The issue for discussion is whether these clauses, which provide a time extension as an exclusive remedy, also bar claims for acceleration, inefficiencies, sequencing or other types of delay damages that might be classified or strictly defined as “delays.” A recent case from outside of Texas has provided some new insight on this often-talked about and negotiated clause.
In a 2017 Massachusetts case, the no damage with delay clause in a subcontract provided, in pertinent part, “The Subcontractor agrees that it shall have no claim for money damages or additional compensation for delay no matter who caused [but shall instead] be entitled only to an extension of time for performance.” The Court held the no damage with delay clause was inapplicable for two reasons. First, the court found that the subcontractor was not seeking damages because it had been delayed, but rather because it had been forced to increase its workforce due to the compression of the schedule occasioned by the general contractor’s breaches. As the court explained, since the subcontractor’s work was completed on time, these breaches didn’t affect the subcontractor’s ability to complete its work on time (a “delay”), but rather its ability to complete its work efficiently and on budget (i.e., its’ productivity). The no damages for delay clause, which the court was required to strictly construe, did not expressly apply to this situation.
The Court focused on the meaning of “delay damages.” The subcontractor argued delay damages means, “the cost of an idle workforce.” The general contractor argued delay damages encompassed all damages “caused by delays.” The subcontractor won. Further, since the work was completed on time, the “no damages” for delay clause would have been inapplicable for the reason that the general contractor refused to grant time extensions operated to deprive the subcontractor of its sole remedy under the clause. This was a “material breach” of the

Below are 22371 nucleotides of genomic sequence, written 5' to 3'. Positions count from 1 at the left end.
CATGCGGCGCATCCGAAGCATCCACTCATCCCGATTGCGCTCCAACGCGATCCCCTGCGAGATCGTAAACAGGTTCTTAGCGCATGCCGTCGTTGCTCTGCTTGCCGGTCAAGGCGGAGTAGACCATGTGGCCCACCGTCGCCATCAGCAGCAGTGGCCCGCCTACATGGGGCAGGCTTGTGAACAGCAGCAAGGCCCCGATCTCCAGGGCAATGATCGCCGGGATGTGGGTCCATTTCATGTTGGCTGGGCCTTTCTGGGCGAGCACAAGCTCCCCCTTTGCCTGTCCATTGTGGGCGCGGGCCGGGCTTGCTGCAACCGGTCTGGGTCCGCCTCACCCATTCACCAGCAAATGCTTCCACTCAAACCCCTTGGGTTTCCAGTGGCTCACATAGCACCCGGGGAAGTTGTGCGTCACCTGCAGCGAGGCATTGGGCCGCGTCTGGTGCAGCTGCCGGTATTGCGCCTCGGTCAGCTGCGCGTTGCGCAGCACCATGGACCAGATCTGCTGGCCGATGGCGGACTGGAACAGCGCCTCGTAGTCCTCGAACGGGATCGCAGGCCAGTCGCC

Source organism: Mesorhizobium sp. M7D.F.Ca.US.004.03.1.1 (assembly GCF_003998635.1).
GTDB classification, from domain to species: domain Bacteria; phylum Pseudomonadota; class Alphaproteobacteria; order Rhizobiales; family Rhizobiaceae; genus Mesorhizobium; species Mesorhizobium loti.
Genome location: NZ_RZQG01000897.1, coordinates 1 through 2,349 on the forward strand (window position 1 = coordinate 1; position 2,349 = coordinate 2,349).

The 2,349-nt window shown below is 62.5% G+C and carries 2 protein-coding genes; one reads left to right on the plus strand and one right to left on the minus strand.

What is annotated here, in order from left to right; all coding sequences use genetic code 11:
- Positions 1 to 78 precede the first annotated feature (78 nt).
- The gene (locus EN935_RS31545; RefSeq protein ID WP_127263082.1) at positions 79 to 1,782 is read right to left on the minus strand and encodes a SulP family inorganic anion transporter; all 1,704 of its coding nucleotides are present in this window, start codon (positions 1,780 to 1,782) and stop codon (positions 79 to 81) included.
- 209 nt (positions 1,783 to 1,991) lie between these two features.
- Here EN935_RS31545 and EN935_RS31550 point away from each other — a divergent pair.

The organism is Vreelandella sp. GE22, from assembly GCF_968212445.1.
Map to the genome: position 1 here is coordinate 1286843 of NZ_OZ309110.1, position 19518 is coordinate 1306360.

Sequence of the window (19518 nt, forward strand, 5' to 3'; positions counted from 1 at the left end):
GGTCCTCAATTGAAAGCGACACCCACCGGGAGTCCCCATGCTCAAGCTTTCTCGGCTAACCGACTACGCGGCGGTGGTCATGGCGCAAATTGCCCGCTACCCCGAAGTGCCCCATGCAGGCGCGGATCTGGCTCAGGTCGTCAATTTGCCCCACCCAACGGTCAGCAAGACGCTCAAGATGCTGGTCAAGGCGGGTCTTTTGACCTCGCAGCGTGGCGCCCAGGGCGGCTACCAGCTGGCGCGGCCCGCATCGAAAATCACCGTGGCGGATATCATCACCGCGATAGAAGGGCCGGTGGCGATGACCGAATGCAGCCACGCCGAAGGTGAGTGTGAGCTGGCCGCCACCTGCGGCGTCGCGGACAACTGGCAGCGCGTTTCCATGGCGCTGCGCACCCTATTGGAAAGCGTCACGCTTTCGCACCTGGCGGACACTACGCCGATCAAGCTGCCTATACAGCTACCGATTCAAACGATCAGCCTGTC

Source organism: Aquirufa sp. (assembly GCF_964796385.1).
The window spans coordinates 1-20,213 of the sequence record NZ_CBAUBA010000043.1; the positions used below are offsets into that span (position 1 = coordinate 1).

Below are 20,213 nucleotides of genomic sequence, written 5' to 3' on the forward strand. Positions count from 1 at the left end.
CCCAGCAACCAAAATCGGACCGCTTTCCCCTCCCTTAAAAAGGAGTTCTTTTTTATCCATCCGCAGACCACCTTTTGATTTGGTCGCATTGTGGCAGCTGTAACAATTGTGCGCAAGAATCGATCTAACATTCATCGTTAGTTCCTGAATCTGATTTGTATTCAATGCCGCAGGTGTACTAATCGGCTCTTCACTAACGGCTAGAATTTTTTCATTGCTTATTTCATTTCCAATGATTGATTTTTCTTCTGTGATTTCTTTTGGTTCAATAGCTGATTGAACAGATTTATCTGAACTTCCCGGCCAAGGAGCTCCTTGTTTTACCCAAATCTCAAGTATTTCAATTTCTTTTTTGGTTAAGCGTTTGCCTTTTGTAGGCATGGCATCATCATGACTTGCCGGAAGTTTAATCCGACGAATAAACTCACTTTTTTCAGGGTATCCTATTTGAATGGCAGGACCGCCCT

clause that prevented them from enforcing it against the subcontractor.
So, the focus is again on the specific words (and definitions) in your contract. A properly drafted no damage with delay clause avoids all such nuances that caused the Massachusetts court to rule in favor of the subcontractor. For example, a comprehensive delay clause would include a broad variety of damages, including delay, lost productivity, impact damages, increased costs to perform, interferences, hindrances, etc. A less comprehensive clause would include some but not all of the foregoing.
No damage with delay clauses play a vital role in construction projects. They are not boilerplate language that should be glossed over. Unquestionably, no damage with delay clauses generate some very “robust” contract negotiations on most construction contracts. Contract drafters and those who negotiate them for their respective clients must ensure the precise language they use effectively accomplishes their objectives.
Sophisticated construction parties and their counsel are getting more and more creative by including very broad no damage with delay provisions, so it is important to be aware of some practical drafting tips. Failure to do so can lead to significant losses for delay damages and
inability to recover those financial losses. Proceed with caution (and the advice of your construction attorney).
About the Author
Michael “Mike” Cortez is a Shareholder in the Houston office of Andrews Myers.
This article first appeared in the AM Monthly Law Alert. Read more at andrewsmyers.com.